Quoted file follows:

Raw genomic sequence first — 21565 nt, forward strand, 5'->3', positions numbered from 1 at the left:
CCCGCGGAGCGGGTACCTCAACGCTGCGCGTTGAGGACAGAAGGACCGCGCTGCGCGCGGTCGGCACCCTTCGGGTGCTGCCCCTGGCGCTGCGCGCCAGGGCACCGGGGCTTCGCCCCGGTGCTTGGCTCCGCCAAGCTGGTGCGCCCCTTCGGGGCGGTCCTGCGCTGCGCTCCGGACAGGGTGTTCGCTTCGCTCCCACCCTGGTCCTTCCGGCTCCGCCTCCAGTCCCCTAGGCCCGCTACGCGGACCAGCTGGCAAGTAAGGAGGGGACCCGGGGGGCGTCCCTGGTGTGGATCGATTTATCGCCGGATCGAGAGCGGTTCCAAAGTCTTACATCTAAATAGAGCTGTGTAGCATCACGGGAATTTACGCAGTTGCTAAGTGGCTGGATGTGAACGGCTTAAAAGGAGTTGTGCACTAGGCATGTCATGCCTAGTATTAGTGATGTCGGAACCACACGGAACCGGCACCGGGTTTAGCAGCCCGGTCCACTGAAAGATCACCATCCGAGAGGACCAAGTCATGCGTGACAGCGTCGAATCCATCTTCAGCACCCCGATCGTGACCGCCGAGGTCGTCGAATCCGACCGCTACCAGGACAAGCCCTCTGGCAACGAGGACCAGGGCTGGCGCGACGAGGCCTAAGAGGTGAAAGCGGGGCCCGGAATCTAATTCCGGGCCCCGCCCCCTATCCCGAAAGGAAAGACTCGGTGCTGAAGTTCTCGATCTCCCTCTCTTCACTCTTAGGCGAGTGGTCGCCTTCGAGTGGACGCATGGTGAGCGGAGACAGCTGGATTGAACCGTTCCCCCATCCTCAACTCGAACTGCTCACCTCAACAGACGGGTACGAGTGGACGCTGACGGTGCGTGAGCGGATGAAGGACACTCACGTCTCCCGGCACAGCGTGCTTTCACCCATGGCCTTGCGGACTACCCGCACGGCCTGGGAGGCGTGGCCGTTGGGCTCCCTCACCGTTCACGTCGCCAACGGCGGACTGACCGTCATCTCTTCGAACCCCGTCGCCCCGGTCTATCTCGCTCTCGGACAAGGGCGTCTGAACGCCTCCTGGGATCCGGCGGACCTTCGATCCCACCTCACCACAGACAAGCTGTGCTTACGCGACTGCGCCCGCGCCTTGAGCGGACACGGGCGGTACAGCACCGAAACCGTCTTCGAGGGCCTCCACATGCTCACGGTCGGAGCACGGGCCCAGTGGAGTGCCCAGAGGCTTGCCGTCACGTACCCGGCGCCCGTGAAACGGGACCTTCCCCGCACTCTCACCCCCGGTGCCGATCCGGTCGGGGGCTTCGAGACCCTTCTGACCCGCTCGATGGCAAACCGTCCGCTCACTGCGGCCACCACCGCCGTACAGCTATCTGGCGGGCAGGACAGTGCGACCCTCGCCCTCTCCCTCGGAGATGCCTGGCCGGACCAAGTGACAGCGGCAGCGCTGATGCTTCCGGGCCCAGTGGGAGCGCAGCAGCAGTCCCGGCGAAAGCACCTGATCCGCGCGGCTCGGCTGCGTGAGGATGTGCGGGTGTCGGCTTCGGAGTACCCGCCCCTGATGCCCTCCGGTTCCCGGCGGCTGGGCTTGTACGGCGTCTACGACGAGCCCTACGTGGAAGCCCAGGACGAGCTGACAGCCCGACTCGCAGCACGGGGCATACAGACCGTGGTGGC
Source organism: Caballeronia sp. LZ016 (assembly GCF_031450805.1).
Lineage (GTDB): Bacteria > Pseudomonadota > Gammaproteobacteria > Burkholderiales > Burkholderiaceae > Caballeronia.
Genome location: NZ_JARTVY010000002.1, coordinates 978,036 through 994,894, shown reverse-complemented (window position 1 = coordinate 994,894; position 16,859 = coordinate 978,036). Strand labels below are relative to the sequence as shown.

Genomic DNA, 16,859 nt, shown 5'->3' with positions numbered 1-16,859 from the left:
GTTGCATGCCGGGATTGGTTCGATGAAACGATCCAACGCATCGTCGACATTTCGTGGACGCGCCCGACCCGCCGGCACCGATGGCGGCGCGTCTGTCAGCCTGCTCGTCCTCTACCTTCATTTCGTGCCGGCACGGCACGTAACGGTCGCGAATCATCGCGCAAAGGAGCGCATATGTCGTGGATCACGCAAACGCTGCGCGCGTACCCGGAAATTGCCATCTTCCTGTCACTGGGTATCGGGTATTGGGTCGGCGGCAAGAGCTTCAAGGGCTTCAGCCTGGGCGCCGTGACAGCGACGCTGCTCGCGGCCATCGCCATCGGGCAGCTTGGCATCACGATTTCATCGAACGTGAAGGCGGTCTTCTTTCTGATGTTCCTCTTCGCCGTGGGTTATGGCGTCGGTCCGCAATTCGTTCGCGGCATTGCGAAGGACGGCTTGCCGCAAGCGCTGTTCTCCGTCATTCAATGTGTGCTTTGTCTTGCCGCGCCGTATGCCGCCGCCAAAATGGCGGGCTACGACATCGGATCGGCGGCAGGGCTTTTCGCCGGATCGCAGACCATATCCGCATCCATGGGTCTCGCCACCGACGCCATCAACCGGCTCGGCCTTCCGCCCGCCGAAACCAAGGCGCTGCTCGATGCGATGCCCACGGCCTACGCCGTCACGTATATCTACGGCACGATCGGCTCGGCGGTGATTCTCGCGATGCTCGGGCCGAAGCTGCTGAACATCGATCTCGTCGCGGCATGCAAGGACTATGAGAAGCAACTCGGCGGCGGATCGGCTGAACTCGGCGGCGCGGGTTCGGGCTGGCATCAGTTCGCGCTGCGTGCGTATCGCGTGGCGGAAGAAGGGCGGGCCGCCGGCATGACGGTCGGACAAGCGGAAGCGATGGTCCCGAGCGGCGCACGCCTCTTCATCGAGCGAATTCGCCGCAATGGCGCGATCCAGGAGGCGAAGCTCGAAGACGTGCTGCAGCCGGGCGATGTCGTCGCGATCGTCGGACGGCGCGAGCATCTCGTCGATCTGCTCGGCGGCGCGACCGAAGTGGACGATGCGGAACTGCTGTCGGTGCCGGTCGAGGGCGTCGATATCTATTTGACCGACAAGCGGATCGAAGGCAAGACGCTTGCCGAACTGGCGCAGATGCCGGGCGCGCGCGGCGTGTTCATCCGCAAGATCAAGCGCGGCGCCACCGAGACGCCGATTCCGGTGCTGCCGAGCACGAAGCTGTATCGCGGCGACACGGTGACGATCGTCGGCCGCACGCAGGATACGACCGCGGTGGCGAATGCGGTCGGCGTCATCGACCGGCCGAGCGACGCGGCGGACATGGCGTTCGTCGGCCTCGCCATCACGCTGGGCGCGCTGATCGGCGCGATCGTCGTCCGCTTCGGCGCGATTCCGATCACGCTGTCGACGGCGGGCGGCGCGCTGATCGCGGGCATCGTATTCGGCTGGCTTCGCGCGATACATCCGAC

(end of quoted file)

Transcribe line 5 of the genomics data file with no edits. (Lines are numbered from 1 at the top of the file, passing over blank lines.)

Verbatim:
Genome location: NZ_JARTVY010000002.1, coordinates 978,036 through 994,894, shown reverse-complemented (window position 1 = coordinate 994,894; position 16,859 = coordinate 978,036). Strand labels below are relative to the sequence as shown.